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Cherokee Nation citizen Tad Dunham, right, with his wife Linda at their homestead in Eucha, hold a plate of morel mushrooms found on their property. Morels are a springtime favorite among Cherokees in northeast Oklahoma. LINDSEY BARK/CHEROKEE PHOENIX
Almost blending into their surroundings, morel mushrooms are found on the forest floor and sprout when warmer temperatures enable them to grow, most likely at the beginning of April. LINDSEY BARK/CHEROKEE PHOENIX
Cherokee Nation citizen Tad Dunham picks a morel mushroom on his property in Eucha. He tears the mushroom from its stem but leaving some to grow for next year. LINDSEY BARK/CHEROKEE PHOENIX
Picked and cleaned morel mushrooms are ready to be prepped and cooked. LINDSEY BARK/CHEROKEE PHOENIX
As shown, morel mushrooms can be cooked in different ways. Cherokee Nation citizen Tad Dunham cooks his mushrooms in a smothered meat dish using round steak, sautéed morels, peppers, onions with golden mushroom soup and brown gravy mix. He also deep fries them using flour, salt and pepper. LINDSEY BARK/CHEROKEE PHOENIX
Morels are mushrooms that grow in the spring and are well-liked by Cherokees.
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Kayli Gonzales, of Welling, gets back on the road after a break on May 19 during a training ride. She and 10 other cyclists from the Cherokee Nation will leave on May 28 for Cherokee, North Carolina, where they will meet and train with cyclists from the Eastern Band of Cherokee Indians before riding from New Echota, Georgia, on June 2 to begin the 950-mile “Remember the Removal” ride. WILL CHAVEZ/CHEROKEE PHOENIX
Sydnie Pierce, of Locust Grove, laughs with teammates during a water and snack break on May 5. The day before, the team completed 70 miles of cycling to qualify to go on the annual bicycle ride that retraces the Northern Route of the Trail of Tears and received their kits or uniforms that Pierce is wearing. WILL CHAVEZ/CHEROKEE PHOENIX
Mentor rider Kevin Stretch, of Fort Gibson, left, helps fellow mentor rider Marie Eubanks, center, and “Remember the Removal” trainer Sarah Holcomb install a tube into a tire to fix a flat during an April 27 training ride. WILL CHAVEZ/CHEROKEE PHOENIX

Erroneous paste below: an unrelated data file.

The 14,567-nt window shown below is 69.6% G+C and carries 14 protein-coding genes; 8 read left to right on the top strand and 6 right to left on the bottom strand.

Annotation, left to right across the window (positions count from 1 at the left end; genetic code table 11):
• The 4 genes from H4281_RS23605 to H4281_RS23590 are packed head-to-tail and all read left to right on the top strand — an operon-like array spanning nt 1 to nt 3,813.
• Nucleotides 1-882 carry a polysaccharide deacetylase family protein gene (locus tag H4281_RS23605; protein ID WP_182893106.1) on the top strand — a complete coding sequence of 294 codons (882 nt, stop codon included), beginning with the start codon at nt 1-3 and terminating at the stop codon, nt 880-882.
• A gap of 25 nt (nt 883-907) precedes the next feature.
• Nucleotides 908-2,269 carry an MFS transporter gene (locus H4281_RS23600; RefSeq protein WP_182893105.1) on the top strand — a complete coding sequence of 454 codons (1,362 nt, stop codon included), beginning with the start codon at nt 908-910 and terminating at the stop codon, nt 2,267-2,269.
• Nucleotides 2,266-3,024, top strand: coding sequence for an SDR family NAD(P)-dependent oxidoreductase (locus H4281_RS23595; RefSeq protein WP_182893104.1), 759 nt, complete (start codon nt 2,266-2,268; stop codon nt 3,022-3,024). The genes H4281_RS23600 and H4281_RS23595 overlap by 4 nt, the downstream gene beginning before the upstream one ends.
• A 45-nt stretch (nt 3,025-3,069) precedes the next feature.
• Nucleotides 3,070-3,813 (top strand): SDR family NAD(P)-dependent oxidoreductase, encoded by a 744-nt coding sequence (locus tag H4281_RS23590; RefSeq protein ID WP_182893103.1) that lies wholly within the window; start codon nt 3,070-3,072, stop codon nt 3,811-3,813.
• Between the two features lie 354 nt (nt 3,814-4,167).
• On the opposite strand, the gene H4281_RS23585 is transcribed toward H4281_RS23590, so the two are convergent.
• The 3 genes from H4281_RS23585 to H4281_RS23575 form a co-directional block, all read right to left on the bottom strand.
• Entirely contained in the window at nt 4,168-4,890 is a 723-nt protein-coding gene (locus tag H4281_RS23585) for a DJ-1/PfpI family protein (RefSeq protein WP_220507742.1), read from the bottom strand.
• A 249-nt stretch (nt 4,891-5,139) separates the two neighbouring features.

“Remember the Removal” cyclist Steven Shade picks up speed after a break during a March 17 training ride in Cherokee County. The 11 “RTR” cyclists trained as a group every weekend beginning in December and were expected to train on their own on weekdays. WILL CHAVEZ/CHEROKEE PHOENIX
Four “Remember the Removal” cyclists discuss what it’s been like training and preparing for the ride to retrace the Northern Route of the Trail of Tears.
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TAHLEQUAH – The Cherokee Nation and the Cherokee National Historical Society are partnering again with Blue Star Families to provide free admission to active duty military personnel and their families at CN museums and the Cherokee Heritage Center that began with National Armed Forces Day on May 18 and continuing through Labor Day.
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The Cherokee Heritage Center receives $10,000 in grants for new artists in its interactive exhibits.
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The free exhibit will be divided into separate sections and focus on government happenings at the time of Cherokee removal, stories and personal letters from as recently as the 1960s. Binders with the documents in both Cherokee and English will be available for viewing.
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In July, Cherokee National Treasures will host their annual student art show.
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Mike Crowe, 36, on March 28 stands outside the Museum of the Cherokee Indian in Cherokee, North Carolina. Crowe has spent years promoting the Cherokee culture in the outdoor drama “Unto These Hills,” which tells the Cherokee story from 1780 to the 21st century. CHAD HUNTER/CHEROKEE PHOENIX
Richard Saunooke, 73, works on a leather hunting bag on March 28 in Cherokee, North Carolina. Saunooke has been creating historically accurate Native American dress and crafts for more than five decades. CHAD HUNTER/CHEROKEE PHOENIX
Jarrett Wildcatt, 24, uses hemp to weave a bag on March 28 at the Museum of the Cherokee Indian in North Carolina. CHAD HUNTER/CHEROKEE PHOENIX